SARS-CoV-2 pathogenesis and host response: Where are we in our understanding of the virus?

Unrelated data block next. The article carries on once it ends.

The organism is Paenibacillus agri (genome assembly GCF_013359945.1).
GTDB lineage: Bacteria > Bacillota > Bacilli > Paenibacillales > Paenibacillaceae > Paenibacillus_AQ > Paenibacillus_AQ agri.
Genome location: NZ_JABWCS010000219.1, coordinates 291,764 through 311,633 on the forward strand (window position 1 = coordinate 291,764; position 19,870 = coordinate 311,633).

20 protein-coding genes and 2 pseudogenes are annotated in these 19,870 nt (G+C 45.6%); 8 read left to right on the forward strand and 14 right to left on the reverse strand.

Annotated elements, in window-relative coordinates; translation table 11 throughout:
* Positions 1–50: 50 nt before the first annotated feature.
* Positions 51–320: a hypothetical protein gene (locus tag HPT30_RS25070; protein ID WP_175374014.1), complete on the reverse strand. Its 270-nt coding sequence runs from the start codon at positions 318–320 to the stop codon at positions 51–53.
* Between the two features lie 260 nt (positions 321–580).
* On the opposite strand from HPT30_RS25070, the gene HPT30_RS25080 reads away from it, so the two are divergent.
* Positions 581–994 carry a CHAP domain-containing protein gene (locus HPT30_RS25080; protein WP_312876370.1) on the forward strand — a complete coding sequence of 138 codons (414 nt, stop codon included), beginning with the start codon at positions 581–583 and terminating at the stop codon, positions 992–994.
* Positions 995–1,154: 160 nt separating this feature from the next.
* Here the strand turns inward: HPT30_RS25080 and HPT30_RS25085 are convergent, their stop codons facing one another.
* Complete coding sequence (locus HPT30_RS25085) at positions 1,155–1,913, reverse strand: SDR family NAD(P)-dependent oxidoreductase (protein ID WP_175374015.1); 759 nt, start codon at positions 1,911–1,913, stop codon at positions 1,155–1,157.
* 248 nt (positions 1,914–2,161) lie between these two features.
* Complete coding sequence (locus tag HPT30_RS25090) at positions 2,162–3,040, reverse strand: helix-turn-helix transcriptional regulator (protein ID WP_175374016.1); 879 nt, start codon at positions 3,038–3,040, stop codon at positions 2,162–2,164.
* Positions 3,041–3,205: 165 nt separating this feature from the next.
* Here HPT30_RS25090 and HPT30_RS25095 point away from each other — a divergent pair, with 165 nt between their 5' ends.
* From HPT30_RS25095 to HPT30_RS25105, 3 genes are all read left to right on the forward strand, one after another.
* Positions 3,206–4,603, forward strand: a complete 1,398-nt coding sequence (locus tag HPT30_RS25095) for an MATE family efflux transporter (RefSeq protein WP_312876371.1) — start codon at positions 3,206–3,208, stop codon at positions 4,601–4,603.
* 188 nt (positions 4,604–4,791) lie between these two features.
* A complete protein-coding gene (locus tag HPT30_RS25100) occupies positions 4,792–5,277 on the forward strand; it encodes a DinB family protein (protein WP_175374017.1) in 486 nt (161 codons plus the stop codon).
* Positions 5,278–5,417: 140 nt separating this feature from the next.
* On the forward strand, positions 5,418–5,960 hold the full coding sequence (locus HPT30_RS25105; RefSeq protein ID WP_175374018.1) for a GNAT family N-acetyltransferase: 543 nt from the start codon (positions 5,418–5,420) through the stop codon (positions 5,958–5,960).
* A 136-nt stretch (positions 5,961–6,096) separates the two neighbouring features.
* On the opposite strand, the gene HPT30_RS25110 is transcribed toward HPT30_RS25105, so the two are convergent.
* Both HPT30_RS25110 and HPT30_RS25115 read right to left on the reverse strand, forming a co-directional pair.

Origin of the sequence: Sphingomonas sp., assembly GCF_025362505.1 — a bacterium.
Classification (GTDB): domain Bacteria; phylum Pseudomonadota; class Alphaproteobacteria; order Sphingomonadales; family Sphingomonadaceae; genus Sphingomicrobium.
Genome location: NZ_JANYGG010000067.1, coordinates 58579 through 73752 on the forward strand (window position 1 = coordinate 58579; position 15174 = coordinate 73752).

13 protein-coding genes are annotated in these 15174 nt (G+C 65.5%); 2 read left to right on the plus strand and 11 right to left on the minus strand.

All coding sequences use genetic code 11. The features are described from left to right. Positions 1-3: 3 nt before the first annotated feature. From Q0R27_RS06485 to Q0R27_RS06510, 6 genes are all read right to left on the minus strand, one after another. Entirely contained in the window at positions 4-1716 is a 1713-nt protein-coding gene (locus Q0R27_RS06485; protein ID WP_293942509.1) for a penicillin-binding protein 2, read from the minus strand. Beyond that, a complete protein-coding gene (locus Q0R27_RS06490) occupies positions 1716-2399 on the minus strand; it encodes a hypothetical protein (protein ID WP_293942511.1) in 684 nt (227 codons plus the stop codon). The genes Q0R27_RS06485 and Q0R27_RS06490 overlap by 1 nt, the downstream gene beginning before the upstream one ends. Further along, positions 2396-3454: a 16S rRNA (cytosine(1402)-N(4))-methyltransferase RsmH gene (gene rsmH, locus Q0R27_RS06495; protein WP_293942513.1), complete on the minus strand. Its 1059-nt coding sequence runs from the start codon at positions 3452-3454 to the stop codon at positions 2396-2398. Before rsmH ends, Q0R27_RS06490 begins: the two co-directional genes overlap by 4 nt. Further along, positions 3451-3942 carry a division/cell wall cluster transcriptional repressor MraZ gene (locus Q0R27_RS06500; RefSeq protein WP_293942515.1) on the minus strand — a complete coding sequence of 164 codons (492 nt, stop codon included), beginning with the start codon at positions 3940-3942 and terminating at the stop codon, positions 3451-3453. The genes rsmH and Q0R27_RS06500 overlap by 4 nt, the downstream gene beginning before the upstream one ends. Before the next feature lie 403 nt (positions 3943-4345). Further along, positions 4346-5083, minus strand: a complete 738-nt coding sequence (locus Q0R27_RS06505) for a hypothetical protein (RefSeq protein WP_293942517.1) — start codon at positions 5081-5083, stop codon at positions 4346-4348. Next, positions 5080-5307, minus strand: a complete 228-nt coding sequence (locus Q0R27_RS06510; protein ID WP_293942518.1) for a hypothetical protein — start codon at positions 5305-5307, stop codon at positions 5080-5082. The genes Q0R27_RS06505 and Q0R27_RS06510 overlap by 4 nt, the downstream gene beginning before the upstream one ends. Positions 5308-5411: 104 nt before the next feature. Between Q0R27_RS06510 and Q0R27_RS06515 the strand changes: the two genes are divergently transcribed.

The ongoing SARS-CoV-2 pandemic has led to the loss of over 3M lives globally and economic loss of unparalleled scales. The virus belonging to the betacoronavirus genus shares its lineage with the 2003 SARS virus and can cause illness that ranges from mild respiratory tract infection to acute respiratory distress syndrome (ARDS) and death in severe cases. Distinct from its predecessors, several unique characteristics of SARS-CoV-2 has rendered this virus more infectious and altered its pathogenesis. For instance, the binding affinity of the receptor binding domain (RBD) region of the Spike protein to angiotensin converting enzyme 2 (ACE2), a key entry receptor is significantly higher than SARS (2003), a feature that contributes to the high transmissibility of the virus. Emerging variants of SARS-CoV-2 are an ongoing cause of concern as specific mutations in the RBD region have been linked to enhanced pathogenicity and virus fitness. Furthermore, the virus not only infects cells of the respiratory tract but also has been detected in several other vital organs including the heart and brain. Unsurprisingly, its wide tropism contributes to the diverse set of symptoms experienced by infected subjects. In addition to virus-related factors, the host response against the infection plays a significant role to determine the outcome of the disease. Factors such as genotypic background, inflammatory response as well as pre-existing comorbidities impact host susceptibility to SARS-CoV-2, course of infection and recovery time. Here, we will review our current understanding of SARS-CoV-2 pathogenesis through discussion of key discoveries that have advanced our knowledge on how this remarkable virus infects its host and causes disease.